Groundbreaking on the new site off of Hunt Avenue and Baltimore Pike commenced in summer 2005, and the visitor center opened April 14 of this year.

But when tourism season kicked off in May, many Steinwehr business owners wouldn’t say whether they expected the visitor center’s move to negatively impact the street. Some even said they felt the potential impact had been overestimated.

At the time, the head of the Steinwehr Avenue Business Alliance said it was “too early to tell.”

But earlier this week, Tom Crist said there’s evidence the original fears were well-founded.

In fact, he attributed this year’s slow business to two reasons – the state of the economy and the opening of the new visitor center.

“(Tourists are) not coming down Steinwehr Avenue right now,” said Crist, who owns Flex and Flanigan’s at 240 Steinwehr Ave.

Adamik said she hasn’t spoken with “too many” business owners yet about the impact so far of the visitor center’s move.

But she suspects the economy is the “overriding issue” in preventing visitors from spending money downtown.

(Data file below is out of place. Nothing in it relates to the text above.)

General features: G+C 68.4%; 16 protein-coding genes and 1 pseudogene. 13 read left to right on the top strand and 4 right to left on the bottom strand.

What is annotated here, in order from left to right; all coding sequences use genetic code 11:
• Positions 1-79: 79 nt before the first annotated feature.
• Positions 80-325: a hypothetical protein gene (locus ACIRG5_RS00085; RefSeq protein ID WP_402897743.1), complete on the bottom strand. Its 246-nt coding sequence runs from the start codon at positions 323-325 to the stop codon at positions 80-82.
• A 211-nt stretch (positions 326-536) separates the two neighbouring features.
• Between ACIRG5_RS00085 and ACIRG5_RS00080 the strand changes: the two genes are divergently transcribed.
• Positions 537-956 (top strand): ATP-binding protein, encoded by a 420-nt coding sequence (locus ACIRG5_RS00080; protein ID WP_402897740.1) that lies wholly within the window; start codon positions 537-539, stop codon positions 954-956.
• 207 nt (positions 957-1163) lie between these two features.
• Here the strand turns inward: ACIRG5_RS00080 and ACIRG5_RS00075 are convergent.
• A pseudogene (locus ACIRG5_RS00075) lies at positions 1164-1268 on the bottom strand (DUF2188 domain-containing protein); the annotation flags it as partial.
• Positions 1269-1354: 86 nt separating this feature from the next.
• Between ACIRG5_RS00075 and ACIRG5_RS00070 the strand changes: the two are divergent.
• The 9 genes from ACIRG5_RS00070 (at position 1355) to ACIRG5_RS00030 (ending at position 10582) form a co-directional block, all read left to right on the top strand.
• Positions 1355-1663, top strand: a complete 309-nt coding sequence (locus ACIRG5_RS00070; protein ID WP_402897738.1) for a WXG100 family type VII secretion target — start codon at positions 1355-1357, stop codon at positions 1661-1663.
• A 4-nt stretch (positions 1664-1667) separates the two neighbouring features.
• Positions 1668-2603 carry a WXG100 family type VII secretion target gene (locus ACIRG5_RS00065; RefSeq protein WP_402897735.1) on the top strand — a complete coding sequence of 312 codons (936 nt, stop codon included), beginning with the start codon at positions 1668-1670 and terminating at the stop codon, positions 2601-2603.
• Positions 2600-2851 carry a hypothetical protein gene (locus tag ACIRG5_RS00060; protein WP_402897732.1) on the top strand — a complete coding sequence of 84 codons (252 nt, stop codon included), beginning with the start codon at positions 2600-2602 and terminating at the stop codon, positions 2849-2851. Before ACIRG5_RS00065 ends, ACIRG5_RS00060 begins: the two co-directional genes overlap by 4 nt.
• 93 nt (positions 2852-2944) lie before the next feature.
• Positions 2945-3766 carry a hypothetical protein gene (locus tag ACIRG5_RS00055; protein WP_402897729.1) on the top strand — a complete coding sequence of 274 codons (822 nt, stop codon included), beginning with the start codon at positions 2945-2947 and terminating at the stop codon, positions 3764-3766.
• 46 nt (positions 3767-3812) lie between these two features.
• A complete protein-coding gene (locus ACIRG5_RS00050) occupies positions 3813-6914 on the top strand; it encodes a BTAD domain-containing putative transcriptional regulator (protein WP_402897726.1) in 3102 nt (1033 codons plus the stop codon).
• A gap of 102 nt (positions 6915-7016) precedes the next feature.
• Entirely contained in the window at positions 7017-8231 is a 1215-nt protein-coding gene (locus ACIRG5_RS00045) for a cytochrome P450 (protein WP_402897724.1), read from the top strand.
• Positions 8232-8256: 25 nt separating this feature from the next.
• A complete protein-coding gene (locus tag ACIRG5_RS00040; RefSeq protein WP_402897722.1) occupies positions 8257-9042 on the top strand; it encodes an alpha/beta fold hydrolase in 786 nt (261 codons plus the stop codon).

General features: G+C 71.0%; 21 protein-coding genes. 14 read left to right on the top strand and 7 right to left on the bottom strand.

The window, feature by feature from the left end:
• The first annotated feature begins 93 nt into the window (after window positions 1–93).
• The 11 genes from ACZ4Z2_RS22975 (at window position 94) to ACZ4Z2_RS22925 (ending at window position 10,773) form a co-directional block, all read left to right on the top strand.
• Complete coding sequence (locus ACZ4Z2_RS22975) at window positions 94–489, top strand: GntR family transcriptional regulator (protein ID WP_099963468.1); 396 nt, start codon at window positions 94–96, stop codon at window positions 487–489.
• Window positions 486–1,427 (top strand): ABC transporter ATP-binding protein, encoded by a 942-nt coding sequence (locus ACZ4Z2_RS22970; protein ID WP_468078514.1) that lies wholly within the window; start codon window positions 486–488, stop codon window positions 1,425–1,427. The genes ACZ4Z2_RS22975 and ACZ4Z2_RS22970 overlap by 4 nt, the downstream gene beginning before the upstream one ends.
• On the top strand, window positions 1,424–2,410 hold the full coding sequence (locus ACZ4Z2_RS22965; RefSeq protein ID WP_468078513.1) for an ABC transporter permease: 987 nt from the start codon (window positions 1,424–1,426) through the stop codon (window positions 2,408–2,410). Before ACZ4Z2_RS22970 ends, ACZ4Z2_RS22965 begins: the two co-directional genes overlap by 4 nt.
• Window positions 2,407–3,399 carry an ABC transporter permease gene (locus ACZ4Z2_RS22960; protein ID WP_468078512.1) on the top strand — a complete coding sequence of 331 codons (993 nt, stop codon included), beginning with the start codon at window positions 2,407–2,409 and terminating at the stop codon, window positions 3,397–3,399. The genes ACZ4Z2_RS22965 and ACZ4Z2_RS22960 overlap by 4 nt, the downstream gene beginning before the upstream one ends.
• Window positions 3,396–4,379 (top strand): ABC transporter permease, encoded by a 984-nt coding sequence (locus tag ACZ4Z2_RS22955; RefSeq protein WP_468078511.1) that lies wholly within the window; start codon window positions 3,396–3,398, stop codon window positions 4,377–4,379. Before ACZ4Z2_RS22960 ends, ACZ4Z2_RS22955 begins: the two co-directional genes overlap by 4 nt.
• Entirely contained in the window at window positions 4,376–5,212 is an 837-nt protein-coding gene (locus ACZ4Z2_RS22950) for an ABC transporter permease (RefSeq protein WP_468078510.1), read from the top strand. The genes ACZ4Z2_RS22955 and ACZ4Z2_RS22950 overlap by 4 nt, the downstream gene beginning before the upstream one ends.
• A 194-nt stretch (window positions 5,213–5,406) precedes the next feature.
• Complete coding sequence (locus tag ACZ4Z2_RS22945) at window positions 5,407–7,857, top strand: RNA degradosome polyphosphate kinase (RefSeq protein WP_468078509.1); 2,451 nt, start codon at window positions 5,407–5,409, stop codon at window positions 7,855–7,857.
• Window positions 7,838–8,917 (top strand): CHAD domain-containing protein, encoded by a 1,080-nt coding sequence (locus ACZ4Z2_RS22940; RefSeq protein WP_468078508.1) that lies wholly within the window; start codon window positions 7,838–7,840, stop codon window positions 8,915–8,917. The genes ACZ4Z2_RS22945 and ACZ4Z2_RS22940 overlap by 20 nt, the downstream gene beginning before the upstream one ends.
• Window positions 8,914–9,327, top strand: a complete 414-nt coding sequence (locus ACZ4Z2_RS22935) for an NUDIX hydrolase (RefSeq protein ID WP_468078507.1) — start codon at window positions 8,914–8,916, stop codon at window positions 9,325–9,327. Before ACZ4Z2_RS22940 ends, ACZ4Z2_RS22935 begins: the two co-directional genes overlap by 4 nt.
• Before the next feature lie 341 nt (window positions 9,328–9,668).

“They just don’t have as much money as they used to as disposable income,” she said.

Contact Erin James at ejames@eveningsun.com.

This doesn’t surprise me a bit. The first time that I saw the junk store in the new VC that masquerades as a book store, I knew it was going to do substantial harm to the local businesses that have drawn on the tourist trade for years.

It’s really no wonder that a lot of the local citizenry hates the battlefield:

* The Park is not always the best neighbor, as evidenced by the harm being done to the local businesses.
* The needlessly large Harley Davidson dealership owned by local blood sucking leech David LeVan brings vast amounts of noise and debauchery to a small town that neither wants nor needs it.
* LeVan, who just doesn’t know when to quit, remains absolutely determined to bring gambling to Adams County in the form of a horse track and slot machine casino, even though his last attempt to do so went down in flames by a large margin at the polls.
* Tourist traffic causes gridlock in the town and makes it impossible to find a parking space or a table in a restaurant at times.

There’s plenty more, but you get the point. While the old VC was long past its prime and had to go, the current thing is not what anyone needed. There will be more to say about that later.

Scridb filter

Comments

  1. Brian S.
    Mon 04th Aug 2008 at 5:48 pm

    Eric,